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THE GRAPES OF WRATH: FREE BOOKNOTES
The family becomes a unit again, and they hold a meeting. Since the Joads cannot afford money for Grampa's burial, they must bury him themselves even though it is against the law. Casy tells them, "You got the right to do what you got to do." Ma lays out Grampa and is helped by Granma and Sairy Wilson. The men dig a grave and put in a bottle with a slip of paper stating Grampa's name and the manner of his death. In his funeral service, Casy says that it does not matter whether Grampa was good or bad. What is important is that he lived, and all that lives is holy. Casy says that rather than praying for Grampa, he should pray people who do not know which way to turn.
The Joads and the Wilsons share their supper. Over dinner, Casy remarks that
Grampa really died spiritually the moment they left home. The Wilsons
say that they have been traveling for three weeks now and have been plagued
by constant car trouble. The Joads and the Wilsons have the same handbills
advertising for fruit pickers, and Wilson wonders whether there will be
enough work for everybody. Al and Tom repair the Wilsons' car and suggest
that the two families travel together. The Joads are overcrowded, and
the Wilsons do not know how to repair their car. Everybody agrees happily.
Grampa physically dies from a stroke in this chapter, but his real death occurs earlier. As Casy explains, Grampa died spiritually "the minute you took 'im off that place." The farming land in Oklahoma was an indispensable part of Grampa's life, and when he was forced to leave it, he had no identity and no will to live. It is appropriate and not surprising that he dies on the first day of the journey to California.
Some critics see Grampa's death as symbolizing the rupturing of the family as a unit. While undoubtedly Grampa's death marks the first upheaval of the Joad family unit, it is also the occasion of a positive and affirmative event, the adoption of the Wilsons by the Joads. The creation of the relationship between the Wilsons and the Joads follows the ideas of mutual help as propounded by Casy. Both the families realize the advantages of traveling together and helping each other. Thus, the Joad family diminishes in size only to be assumed into a larger universal family. This also foreshadows the later awakening of the Joads to the need of helping not only themselves but also everybody. The willingness to help expressed by Sairy Wilson, "People needs to help," also contrasts with the selfishness of the Californian fruit growers who want to pay the lowest possible wages and show no compunction of guilt in cheating the migrants.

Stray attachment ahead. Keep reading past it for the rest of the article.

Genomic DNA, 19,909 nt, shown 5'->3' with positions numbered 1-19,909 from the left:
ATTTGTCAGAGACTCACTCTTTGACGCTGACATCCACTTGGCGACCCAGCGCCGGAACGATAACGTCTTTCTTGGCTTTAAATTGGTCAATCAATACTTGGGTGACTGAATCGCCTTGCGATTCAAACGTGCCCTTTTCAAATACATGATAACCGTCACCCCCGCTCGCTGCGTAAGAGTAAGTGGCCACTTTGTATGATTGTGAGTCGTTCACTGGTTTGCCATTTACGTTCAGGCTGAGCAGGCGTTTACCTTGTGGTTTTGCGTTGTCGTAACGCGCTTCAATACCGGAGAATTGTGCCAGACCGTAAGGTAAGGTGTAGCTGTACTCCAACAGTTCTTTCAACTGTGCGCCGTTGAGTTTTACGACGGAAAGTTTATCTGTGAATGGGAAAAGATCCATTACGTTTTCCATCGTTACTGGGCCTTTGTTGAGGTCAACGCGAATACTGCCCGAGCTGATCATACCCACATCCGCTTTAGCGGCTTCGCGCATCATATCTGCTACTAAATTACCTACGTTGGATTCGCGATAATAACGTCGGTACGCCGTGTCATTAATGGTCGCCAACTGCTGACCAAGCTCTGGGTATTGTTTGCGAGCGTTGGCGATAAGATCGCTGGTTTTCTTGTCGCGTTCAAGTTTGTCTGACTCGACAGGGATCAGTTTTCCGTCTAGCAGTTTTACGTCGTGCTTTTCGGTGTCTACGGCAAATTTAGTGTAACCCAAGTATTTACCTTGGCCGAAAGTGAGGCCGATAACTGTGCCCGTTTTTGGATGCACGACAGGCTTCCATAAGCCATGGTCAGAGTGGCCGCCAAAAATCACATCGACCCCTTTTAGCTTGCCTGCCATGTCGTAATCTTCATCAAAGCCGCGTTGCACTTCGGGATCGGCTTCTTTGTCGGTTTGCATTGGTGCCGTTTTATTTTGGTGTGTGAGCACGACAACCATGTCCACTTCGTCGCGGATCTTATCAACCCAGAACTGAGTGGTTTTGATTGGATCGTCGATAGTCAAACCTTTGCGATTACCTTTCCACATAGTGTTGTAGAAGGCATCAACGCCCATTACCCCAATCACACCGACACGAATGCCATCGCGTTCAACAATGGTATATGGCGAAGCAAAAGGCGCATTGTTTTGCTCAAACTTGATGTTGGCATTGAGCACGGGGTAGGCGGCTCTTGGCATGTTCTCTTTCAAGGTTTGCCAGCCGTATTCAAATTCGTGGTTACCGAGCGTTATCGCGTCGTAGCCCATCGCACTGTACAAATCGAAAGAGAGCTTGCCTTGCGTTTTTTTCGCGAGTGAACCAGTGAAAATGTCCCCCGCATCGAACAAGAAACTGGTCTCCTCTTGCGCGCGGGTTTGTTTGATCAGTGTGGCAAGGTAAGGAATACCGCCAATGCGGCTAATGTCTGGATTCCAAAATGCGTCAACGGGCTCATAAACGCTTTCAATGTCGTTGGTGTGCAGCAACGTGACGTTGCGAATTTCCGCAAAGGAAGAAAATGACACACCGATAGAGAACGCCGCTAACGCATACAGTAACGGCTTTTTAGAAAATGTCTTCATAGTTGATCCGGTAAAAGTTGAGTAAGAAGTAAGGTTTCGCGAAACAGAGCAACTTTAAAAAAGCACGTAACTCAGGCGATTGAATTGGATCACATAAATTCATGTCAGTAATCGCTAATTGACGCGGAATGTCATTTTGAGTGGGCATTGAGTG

This chapter deals with the ideas of birth and death. The dog that the Joads brought along with them gets run over by a speeding car and dies. This is technically the first disruption of the Joad family. The dog's ghastly death worries Rose of Sharon, and she fears the event may have an adverse impact on her unborn baby. Her baby, as revealed in a later chapter, is indeed stillborn, due to the motherís condition of starvation and extreme physical exhaustion. The chapter anticipates later events in other ways as well. When Al grumbles about bringing Casy along when they are already overcrowded, Ma prophesies that before long the preacher will prove his usefulness and will help the family in some way. The truth of Ma's statement is borne out very soon when Casy is prevailed upon to say a few words after Pa is buried. Casy also helps the family when he surrenders himself to the deputies so that Tom may escape.
Casy's character shows development in this chapter. He reveals discerning
thoughts, which demand the attention of the Joads. He has great insight
in his appraisal of the migrants' situation. Although the gas station
attendant is too self-absorbed to recognize the validity of Casy's viewpoint,
it leaves a lasting impression on Tom. Casy also shows intuitive insight
when he says that Grampa died spiritually the moment he was separated
from the land. In his funeral speech, Casy exhibits his sympathy and concern
for the living rather than the dead. He says that it does not matter whether
Grampa was good or bad, but that he truly lived. Casy's philosophy, with
its emphasis on the living, shows an Emersonian bent of mind.
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